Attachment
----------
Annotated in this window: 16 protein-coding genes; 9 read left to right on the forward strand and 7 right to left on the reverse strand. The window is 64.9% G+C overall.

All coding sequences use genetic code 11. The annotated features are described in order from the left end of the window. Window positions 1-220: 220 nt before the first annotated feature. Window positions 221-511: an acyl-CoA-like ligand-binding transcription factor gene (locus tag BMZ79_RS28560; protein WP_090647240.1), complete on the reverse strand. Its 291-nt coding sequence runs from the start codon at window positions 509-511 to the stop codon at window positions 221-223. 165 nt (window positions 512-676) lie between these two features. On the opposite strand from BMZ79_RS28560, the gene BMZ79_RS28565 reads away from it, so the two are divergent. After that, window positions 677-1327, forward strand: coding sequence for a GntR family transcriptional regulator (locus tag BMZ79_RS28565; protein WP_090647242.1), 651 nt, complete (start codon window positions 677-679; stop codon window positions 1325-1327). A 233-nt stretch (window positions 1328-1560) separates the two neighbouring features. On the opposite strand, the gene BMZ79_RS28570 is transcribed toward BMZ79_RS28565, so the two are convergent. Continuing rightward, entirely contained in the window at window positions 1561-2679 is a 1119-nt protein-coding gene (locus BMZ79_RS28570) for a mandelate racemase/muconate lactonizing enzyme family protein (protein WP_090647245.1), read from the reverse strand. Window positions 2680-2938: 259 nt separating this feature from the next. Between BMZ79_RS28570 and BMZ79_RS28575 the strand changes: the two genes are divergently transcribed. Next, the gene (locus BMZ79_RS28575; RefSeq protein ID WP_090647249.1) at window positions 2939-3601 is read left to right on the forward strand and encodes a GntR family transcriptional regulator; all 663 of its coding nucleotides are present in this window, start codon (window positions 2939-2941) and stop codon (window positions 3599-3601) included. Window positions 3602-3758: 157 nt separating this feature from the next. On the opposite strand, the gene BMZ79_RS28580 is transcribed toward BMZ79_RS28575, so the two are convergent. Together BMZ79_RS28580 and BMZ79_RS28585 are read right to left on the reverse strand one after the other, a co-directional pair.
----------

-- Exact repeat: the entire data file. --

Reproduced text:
Annotated in this window: 16 protein-coding genes; 9 read left to right on the forward strand and 7 right to left on the reverse strand. The window is 64.9% G+C overall.

All coding sequences use genetic code 11. The annotated features are described in order from the left end of the window. Window positions 1-220: 220 nt before the first annotated feature. Window positions 221-511: an acyl-CoA-like ligand-binding transcription factor gene (locus tag BMZ79_RS28560; protein WP_090647240.1), complete on the reverse strand. Its 291-nt coding sequence runs from the start codon at window positions 509-511 to the stop codon at window positions 221-223. 165 nt (window positions 512-676) lie between these two features. On the opposite strand from BMZ79_RS28560, the gene BMZ79_RS28565 reads away from it, so the two are divergent. After that, window positions 677-1327, forward strand: coding sequence for a GntR family transcriptional regulator (locus tag BMZ79_RS28565; protein WP_090647242.1), 651 nt, complete (start codon window positions 677-679; stop codon window positions 1325-1327). A 233-nt stretch (window positions 1328-1560) separates the two neighbouring features. On the opposite strand, the gene BMZ79_RS28570 is transcribed toward BMZ79_RS28565, so the two are convergent. Continuing rightward, entirely contained in the window at window positions 1561-2679 is a 1119-nt protein-coding gene (locus BMZ79_RS28570) for a mandelate racemase/muconate lactonizing enzyme family protein (protein WP_090647245.1), read from the reverse strand. Window positions 2680-2938: 259 nt separating this feature from the next. Between BMZ79_RS28570 and BMZ79_RS28575 the strand changes: the two genes are divergently transcribed. Next, the gene (locus BMZ79_RS28575; RefSeq protein ID WP_090647249.1) at window positions 2939-3601 is read left to right on the forward strand and encodes a GntR family transcriptional regulator; all 663 of its coding nucleotides are present in this window, start codon (window positions 2939-2941) and stop codon (window positions 3599-3601) included. Window positions 3602-3758: 157 nt separating this feature from the next. On the opposite strand, the gene BMZ79_RS28580 is transcribed toward BMZ79_RS28575, so the two are convergent. Together BMZ79_RS28580 and BMZ79_RS28585 are read right to left on the reverse strand one after the other, a co-directional pair.